6. Nor will we have to worry all the time about his most valuable arm being healthy.

Seriously, the Chicago Cubs have won the booby prize here. How many pitchers with huge free-agent contracts ever win, say… 18 games in a season? I ask you. Well, let’s look at a few of the top contracts for pitchers.

David Price – $217 million contract with the Boston Red Sox:
went 17-9 in 2016, with a 3.99 ERA
went 6-3 in 2017, with a 3.63 ERA

Clayton Kershaw – $215 million contract with LA Dodgers
2014: 21-3, 1.77 ERA, Cy Young, MVP
2015: 16-7, 2.13
2016: 12-4, 1.69
2017: 18-4, 2.31

 

 

 

Max Scherzer – $210 million contract with the Washinton Nationals
2015: 14-12, 2.79
2016: 20-7, 2.96, Cy Young
2017: 16-6, 2.51, Cy Young

Zack Greinke – $206.5 million with the Arizona Diamondbacks
2017: 13-7, 4.37
2017: 17-7, 3.20

Justin Verlander – $180 million with the Detroit Tigers
2013: 13-12, 3.46
2014: 15-12, 4.54
2015: 5-8, 3.38
2016: 16-9, 3.04
2017: 15-8, 3.36

There. Aren’t we fortunate that we didn’t waste our money on any of these guys?

 

 

 

Roger Kahn, Memories of Summer

I recently finished reading Memories of Summer, by Roger Kahn, and enjoyed it quite a lot. Kahn’s book is a memoir, and roughly the first third of the book tells of growing up in Brooklyn, going to Ebbets field with his father, playing ball and going to school and discovering that he wants to be a writer. His father happens to know the city editor of the New York Herald Tribune, and this gets 19-year-old Roger an interview and a job as a copy boy in 1946. I particularly enjoyed this part of the book, stories of how Roger learned about newspapers and sports writing from some of the greats, such as Red Smith and Heywood Broun. In 1950 he became a copyreader in the sports department ($48/week; do they still have copyreaders?), and soon after that he was out on general sports assignments, covering everything except major league baseball. (They wanted their baseball writer to be older than the players, and I suppose that’s a good general rule of thumb.) But just two years later, at the wise old age of 24, Kahn gets dispatched to Florida to cover the Brooklyn Dodgers spring training. Those were different times, obviously, but I think this speaks to Kahn’s ability as a writer, that they thought he was ready.

His first year covering the Dodgers they win the National League pennant, and (no dilly-dallying in those day, no 8 rounds of playoff games) they play the lordly New York Yankees in the World Series, and Kahn covers this experience closely in the book, and brings home the drama and personalities in the story. And there are quite a few personalities involved: Jackie Robinson, Casey Stengel, Pee Wee Reese, Mickey Mantle, Roy Campanella, Allie Reynolds. The Yankees win it in 7 games, a hard fought, well-played series. After the game, (and about a million years ago,) a reporter asked Mantle about his off season plans.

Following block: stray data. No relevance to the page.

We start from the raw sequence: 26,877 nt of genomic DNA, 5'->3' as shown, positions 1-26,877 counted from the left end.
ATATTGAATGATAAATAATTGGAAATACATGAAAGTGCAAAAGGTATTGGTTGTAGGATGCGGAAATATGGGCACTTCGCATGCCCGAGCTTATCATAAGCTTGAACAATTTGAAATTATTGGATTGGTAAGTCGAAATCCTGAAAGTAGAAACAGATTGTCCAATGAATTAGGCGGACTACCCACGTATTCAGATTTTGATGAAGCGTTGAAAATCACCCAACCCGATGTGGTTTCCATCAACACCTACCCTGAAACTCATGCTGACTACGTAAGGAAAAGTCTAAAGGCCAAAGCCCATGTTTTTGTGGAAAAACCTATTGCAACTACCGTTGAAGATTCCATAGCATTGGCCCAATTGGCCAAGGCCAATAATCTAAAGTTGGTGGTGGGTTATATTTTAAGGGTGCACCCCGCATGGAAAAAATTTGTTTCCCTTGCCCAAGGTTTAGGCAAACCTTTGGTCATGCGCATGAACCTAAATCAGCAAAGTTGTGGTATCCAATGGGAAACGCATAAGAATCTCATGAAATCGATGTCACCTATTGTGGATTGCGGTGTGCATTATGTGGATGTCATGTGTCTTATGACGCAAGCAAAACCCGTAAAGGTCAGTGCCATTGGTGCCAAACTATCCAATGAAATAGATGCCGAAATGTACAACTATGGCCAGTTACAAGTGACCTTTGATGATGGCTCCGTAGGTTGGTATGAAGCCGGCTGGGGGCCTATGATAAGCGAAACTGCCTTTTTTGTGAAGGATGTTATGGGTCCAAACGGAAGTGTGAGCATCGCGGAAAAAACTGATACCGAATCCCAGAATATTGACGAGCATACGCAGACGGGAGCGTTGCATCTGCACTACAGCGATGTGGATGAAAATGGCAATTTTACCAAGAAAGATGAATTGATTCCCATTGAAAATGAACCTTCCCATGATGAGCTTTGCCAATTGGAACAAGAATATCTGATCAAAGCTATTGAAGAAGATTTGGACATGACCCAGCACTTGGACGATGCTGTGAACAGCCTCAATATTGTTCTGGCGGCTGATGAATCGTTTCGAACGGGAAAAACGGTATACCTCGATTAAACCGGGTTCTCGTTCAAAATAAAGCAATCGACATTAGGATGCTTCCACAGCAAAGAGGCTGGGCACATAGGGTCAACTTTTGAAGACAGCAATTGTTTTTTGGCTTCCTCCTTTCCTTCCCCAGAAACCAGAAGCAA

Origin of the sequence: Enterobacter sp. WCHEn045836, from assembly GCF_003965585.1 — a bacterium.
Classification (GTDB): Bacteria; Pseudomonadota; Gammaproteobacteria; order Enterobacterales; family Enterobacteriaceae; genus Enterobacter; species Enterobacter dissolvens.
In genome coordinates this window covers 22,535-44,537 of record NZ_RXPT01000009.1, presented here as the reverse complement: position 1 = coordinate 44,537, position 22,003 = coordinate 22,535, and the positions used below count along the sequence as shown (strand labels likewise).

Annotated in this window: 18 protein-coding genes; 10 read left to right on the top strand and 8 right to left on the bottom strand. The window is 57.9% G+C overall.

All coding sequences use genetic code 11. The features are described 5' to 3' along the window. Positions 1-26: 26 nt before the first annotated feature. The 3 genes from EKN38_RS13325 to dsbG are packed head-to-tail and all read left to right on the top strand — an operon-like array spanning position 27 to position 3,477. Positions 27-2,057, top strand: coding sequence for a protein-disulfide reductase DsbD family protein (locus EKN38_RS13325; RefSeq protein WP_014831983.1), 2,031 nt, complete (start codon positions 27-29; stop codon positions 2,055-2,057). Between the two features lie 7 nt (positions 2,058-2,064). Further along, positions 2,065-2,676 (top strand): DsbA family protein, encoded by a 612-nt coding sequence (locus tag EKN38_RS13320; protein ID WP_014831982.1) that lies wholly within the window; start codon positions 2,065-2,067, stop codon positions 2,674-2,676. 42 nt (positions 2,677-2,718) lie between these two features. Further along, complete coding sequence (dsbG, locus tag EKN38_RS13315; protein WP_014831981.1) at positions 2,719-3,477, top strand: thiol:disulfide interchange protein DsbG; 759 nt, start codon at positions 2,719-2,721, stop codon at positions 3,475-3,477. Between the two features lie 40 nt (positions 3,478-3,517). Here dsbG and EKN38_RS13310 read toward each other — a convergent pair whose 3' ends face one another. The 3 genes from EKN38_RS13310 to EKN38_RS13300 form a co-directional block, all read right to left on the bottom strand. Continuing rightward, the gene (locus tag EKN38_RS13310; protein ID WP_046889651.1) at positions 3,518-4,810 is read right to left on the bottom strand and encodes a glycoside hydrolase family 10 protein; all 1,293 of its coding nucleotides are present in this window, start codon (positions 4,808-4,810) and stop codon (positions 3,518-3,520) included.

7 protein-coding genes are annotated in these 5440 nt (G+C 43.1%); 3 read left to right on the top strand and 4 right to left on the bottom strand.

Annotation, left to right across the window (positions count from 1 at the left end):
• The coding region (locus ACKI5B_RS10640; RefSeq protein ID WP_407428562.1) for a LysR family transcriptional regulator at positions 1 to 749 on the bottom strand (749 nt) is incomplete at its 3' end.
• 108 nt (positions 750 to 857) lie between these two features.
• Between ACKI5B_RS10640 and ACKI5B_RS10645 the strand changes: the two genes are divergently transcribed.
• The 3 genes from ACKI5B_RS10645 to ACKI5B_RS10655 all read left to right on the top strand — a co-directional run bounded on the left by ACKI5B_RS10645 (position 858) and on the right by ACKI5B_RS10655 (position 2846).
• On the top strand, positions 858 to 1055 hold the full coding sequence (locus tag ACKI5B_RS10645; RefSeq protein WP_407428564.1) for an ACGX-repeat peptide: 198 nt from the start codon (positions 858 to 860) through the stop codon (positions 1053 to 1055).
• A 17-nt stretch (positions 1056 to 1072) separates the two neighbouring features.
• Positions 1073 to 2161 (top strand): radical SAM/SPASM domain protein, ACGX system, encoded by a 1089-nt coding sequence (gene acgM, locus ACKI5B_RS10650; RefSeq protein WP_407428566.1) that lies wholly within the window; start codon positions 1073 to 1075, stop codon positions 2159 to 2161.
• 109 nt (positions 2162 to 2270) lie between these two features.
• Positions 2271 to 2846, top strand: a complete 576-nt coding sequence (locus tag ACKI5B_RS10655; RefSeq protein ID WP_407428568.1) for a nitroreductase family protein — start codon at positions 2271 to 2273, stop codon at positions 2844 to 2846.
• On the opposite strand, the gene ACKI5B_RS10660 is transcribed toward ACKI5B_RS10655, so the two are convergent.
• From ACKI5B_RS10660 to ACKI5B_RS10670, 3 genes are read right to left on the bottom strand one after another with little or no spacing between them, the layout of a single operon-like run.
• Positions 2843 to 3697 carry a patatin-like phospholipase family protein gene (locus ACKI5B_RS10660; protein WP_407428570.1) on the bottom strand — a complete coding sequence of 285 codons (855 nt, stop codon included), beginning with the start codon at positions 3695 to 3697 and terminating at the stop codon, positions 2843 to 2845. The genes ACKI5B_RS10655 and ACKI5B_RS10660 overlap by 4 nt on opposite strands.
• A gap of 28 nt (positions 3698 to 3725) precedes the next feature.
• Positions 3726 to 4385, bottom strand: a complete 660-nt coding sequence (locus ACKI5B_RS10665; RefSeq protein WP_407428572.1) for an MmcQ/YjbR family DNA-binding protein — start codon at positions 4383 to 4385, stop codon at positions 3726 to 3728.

At the age of twenty, Mickey Mantle had arrived, batting .345 with two important home runs. “Nice Series, young man,” Rud Rennie said. “What are you up to now?”

“Headin’ back to Oklahoma. I got me a job working down in the mines.”

“Work in the mines? The winning share is more than $6,200. You don’t have to do that now.”

“Yes, I do,” Mantle said. “You know my dad died, and I got seven dependents who’re counting on me.” Mantle named three brothers, a sister, his mother, and his wife.

“That’s six,” Rennie said.

“A baby is due in March,” Mantle said. “I don’t know whether I’ll be in the electrical crew or the pump crew or whatever.” The Yankees’ slugging hero of the series smiled pleasantly. “I’m just lucky the mining company offered me a job.”

The second part of the book traces Kahn’s career after he leaves the newspaper, and features some chapters that focus on some individual players, Mickey Mantle and Willie Mays in particular. These are thoughtful and personal character studies; Kahn tells us a lot about these legends, in a subtle and natural way.

Many of you baseball fans out there are familiar with Kahn’s other huge best-seller, The Boys of Summer. That seems like it was written a hundred years ago now, (published 1972, so, really, only 45 years ago) and it is well worth re-reading. Kahn brings the same care and skill to this book, and leaves me wanting more. And so I’m planning on tracking down another Kahn book, The Era, 1947-1957: When the Yankees, the Giants, and the Dodgers Ruled the World. 

Nice to note that Roger is still with us, 89 years old, and I hope writing another book.